Among the prominent persons who perished were Col. John Jacob Astor, head of the American branch of the Astor family; Major Archibald Butt, personal aide to President Taft; Jacques Futrelle. Author; Benjamin Guggenheim, member of the well- known Guggenheim family; Charles M. Hays, president of the Canadian Grand Trunk Pacific Railway; Henry B. Harris, theatrical manager; Frank D. Millet, artist; Washington A. Roebling, 2d. of the noted family of bridge builders; William T. Stead, the London editor; Isidor Straus, millionaire merchant and philanthropist, and Mrs. Straus, who refused to accept a rescue in which her husband could not share; John B. Thayer, vice-president of the Pennsylvania Railroad; George D. Widener and Harry B. Widener, of Philadelphia. Captain Smith and First Officer Murdock went down with their ship.
Among those who were saved were the wives of many of the notable men who perished, including Mesdames John Jacob Astor, Jacques Futrelle, Charles M. Hays, Henry B. Harris, John B. Thayer, and George D. Widener. Others among the rescued were Col. Archibald Gracie, Countess de Rothes. Sir Cosmo Duff Gordon and Lady Gordon, J. Bruce Ismay, and Henry S. Harper and Mrs. Harper.
The cable ship Mackay-Bennett, chartered by the White Star Line to cruise in the neighborhood of the wreck and search for bodies, arrived at Halifax on April 30, with 190 bodies on board, including those of Colonel Astor and Isidor Straus. In all, 300 dead were found, of which 116, chiefly members of the crew, were buried at sea.
On May 13, the Oceanic reported the finding of a collapsible boat of the Titanic, containing the bodies of three men. Public attention was directed by the Titanic disaster to the dangers run by liners in the ice fields, and to the inadequacy of the lifeboat facilities required by law.
A course 270 miles south of the southerly route previously followed was agreed upon by the principal transatlantic lines on April 19. Legislative steps were also taken in Great Britain and the United States to compel steamship companies to provide adequate protection for every person on board their vessels.
Courts of Inquiry
A subcommittee of the U. S. Senate Committee on Commerce, appointed to investigate the causes of and responsibility for the tragedy, under the presidency of Senator William A. Smith, commenced its sessions in New York on Friday, April 19, and adjourned to Washington on April 22.
The witnesses subpoenaed included J. Bruce Ismay, managing director, and P. A. S. Franklin, vice-president of the White Star Line; the wireless operators of the Titanic and the Carpathia; the four surviving officers, 24 of the crew, and a number of the passengers of the Titanic.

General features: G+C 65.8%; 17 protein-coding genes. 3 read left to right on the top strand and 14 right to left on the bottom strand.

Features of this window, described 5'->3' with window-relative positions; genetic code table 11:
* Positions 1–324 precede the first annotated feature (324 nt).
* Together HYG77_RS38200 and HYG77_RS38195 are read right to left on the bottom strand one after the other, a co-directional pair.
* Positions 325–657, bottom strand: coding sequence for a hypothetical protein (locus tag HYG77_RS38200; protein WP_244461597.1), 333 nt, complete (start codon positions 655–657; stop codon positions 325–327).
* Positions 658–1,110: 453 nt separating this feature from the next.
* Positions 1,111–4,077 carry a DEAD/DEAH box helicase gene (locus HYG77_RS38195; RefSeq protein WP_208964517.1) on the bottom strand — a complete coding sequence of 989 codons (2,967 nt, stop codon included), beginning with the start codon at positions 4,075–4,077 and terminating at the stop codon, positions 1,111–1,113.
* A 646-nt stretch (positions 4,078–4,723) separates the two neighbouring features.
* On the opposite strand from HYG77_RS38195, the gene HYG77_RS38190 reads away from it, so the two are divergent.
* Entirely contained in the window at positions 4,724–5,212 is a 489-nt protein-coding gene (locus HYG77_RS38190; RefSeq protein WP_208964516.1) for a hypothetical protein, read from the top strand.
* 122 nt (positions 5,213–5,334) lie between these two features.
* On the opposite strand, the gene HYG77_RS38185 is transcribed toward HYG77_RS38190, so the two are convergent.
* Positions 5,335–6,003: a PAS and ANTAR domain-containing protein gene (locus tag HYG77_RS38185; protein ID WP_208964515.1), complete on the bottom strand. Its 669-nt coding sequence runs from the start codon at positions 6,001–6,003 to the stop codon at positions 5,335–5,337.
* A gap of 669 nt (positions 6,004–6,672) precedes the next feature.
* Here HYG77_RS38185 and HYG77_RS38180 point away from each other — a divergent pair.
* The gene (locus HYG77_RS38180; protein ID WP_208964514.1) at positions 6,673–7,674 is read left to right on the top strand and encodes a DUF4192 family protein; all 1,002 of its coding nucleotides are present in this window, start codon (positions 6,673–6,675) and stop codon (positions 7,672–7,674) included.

The testimony indicated that several warnings of ice had been received by the Titanic from other vessels—the latest from the Californian at five o'clock on Sunday afternoon; and that the ship was traveling at 21 knots (about 24 miles) an hour when she struck the iceberg.
It was further elicited that the Titanic did not carry sufficient lifeboats; that the boats left the ship only partially filled; and that no general alarm was sounded to warn passengers at the time of the accident. It was also shown that the supposedly watertight compartments were not watertight.
The Senate Committee in its report, presented May 28, blamed Captain Smith for ignoring repeated warnings as to the proximity of ice and blamed the management for its failure to provide proper life-saving apparatus.
It also censured Captain Lord, of the Californian, for failing to go to the assistance of the Titanic. The British Board of Trade was censured for lax regulations and inadequate inspection.
The Committee recommended that boat accommodation be provided for everyone on all seagoing ships and that ships be constructed with absolutely water-tight bulkheads.
A court of inquiry appointed by the British Government to investigate the Titanic disaster opened on May 2, under the presidency of Lord Mersey, the Wreck Commissioner.
Among the witnesses were Sir Cosmo and Lady Duff-Gordon, Bruce Ismay, Captain Rostron of the Carpathia, Sir Ernest Shackleton, Mr. Peskett. Naval architect to the Cunard line, several officers, sailors, and passengers of the Titanic, and the chief officer of the Californian.